While it may not be easy to admit, your loved one may not listen to you as well as they would someone else. If there is a religious leader, a friend, or another relative that they would be more willing to listen to, don’t be afraid to get them involved when considering a respite caregiver.

If They Still Resist

Introducing respite care to your loved one is already a difficult process, but what if they resist the idea? How can you help them understand why it’s the best choice?

The first step to overcoming this problem is to figure out the reasons for their reluctance. Sometimes, you may need to look for emotions behind their actual words. For example, if they say something like “I don’t want help from strangers,” that may really mean “I’m too embarrassed to let anyone else help me.”

You should try to understand and acknowledge feelings and address them. Let’s say that your loved one is truly worried about respite care being the first step towards permanent care in a nursing home. You would want to have a clear conversation about the plan for returning home once the respite care is over.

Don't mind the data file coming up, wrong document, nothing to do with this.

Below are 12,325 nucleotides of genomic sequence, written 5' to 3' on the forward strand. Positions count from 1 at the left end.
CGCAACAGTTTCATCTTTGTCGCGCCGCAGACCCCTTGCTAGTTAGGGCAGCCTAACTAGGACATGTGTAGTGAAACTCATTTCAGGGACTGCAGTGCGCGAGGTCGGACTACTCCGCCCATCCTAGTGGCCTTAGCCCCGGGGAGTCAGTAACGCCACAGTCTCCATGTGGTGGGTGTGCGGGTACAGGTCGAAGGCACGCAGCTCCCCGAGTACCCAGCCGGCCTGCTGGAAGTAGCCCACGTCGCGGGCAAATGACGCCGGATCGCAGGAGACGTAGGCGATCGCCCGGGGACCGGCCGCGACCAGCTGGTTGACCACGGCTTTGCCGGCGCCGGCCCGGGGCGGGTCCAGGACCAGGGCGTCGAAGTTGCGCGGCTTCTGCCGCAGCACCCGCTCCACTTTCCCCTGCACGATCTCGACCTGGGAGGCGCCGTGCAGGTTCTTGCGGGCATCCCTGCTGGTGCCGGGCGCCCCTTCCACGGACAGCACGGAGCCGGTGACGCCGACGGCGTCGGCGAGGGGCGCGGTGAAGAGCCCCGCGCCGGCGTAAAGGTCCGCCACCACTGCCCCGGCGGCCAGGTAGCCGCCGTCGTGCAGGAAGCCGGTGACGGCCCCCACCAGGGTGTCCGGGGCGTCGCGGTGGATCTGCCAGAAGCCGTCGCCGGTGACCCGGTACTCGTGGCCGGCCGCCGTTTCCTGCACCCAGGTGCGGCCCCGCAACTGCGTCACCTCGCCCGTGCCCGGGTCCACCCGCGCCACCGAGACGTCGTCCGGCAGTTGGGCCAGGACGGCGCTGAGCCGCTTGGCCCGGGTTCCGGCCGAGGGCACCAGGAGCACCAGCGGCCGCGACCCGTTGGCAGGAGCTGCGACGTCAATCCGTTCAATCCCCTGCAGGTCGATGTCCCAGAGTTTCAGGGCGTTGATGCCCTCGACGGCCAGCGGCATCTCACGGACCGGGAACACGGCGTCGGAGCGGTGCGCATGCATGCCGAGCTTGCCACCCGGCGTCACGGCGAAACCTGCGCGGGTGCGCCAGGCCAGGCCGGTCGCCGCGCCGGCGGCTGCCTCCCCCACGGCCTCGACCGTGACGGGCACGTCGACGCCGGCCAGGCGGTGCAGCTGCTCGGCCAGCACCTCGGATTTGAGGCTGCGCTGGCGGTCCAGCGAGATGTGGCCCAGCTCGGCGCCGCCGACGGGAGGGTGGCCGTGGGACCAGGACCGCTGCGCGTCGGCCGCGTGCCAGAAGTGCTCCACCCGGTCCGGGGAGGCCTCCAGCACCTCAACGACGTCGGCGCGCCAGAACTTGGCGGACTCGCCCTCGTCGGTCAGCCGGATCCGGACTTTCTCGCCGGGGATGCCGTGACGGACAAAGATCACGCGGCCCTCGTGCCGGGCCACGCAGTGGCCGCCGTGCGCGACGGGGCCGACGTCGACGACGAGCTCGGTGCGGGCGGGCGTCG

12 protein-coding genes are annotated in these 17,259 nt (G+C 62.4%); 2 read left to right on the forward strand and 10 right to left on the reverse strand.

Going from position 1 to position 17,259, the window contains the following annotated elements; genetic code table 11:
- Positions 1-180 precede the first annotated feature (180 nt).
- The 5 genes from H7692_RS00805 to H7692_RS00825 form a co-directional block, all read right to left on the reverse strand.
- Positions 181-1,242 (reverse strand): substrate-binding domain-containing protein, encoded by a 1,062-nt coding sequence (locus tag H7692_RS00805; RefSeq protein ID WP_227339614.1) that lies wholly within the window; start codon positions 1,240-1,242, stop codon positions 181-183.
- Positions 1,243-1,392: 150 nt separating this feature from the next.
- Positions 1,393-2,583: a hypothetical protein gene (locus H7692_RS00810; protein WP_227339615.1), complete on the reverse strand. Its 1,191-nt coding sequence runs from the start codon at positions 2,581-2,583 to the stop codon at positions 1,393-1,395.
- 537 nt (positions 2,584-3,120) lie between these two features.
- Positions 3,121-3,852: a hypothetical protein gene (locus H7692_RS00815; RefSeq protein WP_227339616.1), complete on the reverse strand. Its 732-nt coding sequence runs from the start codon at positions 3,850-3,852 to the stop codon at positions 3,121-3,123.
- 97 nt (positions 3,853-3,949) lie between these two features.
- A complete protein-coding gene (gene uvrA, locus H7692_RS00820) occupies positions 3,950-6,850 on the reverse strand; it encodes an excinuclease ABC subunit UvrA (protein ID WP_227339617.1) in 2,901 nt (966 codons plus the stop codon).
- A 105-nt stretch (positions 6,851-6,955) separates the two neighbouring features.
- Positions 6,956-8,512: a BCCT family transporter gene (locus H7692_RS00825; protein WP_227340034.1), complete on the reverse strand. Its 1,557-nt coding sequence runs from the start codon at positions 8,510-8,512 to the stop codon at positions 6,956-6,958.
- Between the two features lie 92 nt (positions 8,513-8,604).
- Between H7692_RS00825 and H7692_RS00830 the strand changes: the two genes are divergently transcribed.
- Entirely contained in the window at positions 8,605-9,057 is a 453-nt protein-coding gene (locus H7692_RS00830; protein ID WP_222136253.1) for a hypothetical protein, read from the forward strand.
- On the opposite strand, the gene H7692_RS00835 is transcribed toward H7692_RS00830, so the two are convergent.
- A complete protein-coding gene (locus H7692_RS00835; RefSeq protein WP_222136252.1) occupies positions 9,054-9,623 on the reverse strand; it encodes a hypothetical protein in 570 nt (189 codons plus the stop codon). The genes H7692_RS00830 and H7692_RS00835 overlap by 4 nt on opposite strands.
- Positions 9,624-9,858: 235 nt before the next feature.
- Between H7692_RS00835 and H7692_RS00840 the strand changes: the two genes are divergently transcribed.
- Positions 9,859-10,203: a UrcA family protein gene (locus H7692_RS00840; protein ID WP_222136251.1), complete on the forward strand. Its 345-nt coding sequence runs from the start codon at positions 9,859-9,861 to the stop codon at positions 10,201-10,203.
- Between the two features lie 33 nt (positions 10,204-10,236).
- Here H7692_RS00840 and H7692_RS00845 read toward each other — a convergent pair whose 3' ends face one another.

In many cases, it is also helpful to get a primary care doctor involved in the discussion. Elderly parents tend to listen to professionals better than they do their own children.

If you’ve already narrowed down the options a bit, take some small steps to prepare them for such a change. Depending on what type of respite care you’re considering, you can ask an aid for a quick visit at home to introduce themselves. If a daycare center is your top choice, consider taking your loved one to visit during an activity. This way they can slowly get used to the idea of respite care.

If, after all these conversations, the resistance is still there, it is best just to be completely honest about your need for a break. Tell them that it doesn’t change anything between you two, but that a temporary break will actually be better for both of you over the long-term.

Different Types of Respite Care